Counterrevolution[edit]

Opposition grew toward the CUP as groups and individuals competed for power in the provinces and the capital,[3] on April 12 the Committee of Union and Progress (CUP) declared that they no longer were a secret association and instead had become a political party.[4] During the night an uprising by armed and reactionary forces broke out that transformed into a mutiny by soldiers, most of whom were Albanians stationed in Istanbul.[4][5] One of the ringleaders was an Albanian non-commissioned officer named Hamdi Çavush.[5] A religious fundamentalist organisation Mohammedan Union were also involved in the mutiny,[4] on 13 April 1909 Army units revolted and were joined by masses of theological students, turbaned clerics shouting, "The Sheriat is in danger, we want the Sheriat" along with other elements of the population in Istanbul.[4][3] Together the crowd went to Hagia Sophia square making demands for the implementation of Sharia Law and moves toward restoring the Sultan's absolute power.[4][3] Grand vizier Hüseyin Hilmi Pasha was unable to appease the protestors and resigned his post on April 14, while the sultan replaced him with someone more in tune with the Hamidian regime,[3] during the revolt, protestors burned a few CUP offices and killed some army officers.[3] The Sultan in turn promised to bring about the rule of religion, were he to be returned to power, the leader Dervish Vahdeti reigned supreme in Istanbul for 11 days.

One of the causes of the countercoup were that several different groups were disenchanted with the changes that had come about, these included those who enjoyed patronage jobs under Abdul Hamid and had been discharged, army officers who had risen from the ranks and were no longer being favored over officers who had been to military school, and the religious scholars (ulema) who felt threatened by the more secular atmosphere and new constitution that gave equal rights to all citizens irrespective of religion.[6] Some writers have accused the British, led by Sir Gerald Fitzmaurice (1865–1939), Chief Dragoman of the British Embassy, of being the hidden hand behind this reactionary religious uprising, the British government had already supported actions against constitutionalists in an attempt to mute the effect of increasing German sympathizers in the Ottoman Empire since the 1880s.[7] Also, according to these sources, this countercoup was directed specifically against the CUP's Salonica branch, which had outmatched the British-sympathizing Monastir (Bitola) Branch.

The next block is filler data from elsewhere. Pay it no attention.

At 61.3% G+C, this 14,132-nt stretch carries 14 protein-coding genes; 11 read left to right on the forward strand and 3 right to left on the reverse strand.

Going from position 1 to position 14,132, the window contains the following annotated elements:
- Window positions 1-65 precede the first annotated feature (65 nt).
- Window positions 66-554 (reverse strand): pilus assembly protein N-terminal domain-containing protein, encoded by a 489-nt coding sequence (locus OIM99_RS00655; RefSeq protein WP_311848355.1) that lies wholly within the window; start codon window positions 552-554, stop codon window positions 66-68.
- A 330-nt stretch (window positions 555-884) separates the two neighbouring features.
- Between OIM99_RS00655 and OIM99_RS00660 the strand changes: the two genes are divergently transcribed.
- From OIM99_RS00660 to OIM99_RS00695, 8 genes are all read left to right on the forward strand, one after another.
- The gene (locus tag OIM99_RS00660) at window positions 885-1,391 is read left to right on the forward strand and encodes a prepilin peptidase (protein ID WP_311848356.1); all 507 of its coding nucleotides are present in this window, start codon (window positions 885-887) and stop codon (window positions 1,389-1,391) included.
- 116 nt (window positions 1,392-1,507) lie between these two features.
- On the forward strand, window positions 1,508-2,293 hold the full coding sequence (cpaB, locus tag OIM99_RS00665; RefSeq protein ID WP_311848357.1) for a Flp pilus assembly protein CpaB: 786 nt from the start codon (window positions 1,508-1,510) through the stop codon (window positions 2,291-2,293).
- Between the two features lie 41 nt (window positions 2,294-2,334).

During the countercoup, Isa Boletini along with several Kosovo Albanian chieftains offered the sultan military assistance.[5] Ismail Qemali though not involved in the countercoup events was briefly made President of the Ottoman National Assembly and led it to recognise a new government by Abdul Hamid II but was forced to leave Istanbul shortly after and fled to Greece.[8][9] Qemali wired his constituency in Vlorë telling them to acknowledge the new government and Albanians from his hometown backed him with some raiding the arms depot to support the sultan with weapons if the situation called for it.[5] A government investigation later cleared Qemali of any wrongdoing,[5] during this time however Albanian clubs telegraphed support for quelling the uprising while Prenk Bib Doda, leader of the Mirdita offered assistance from his tribe, and these sentiments where more due to fears that the Hamidian regime could return than loyalty toward the CUP.[5]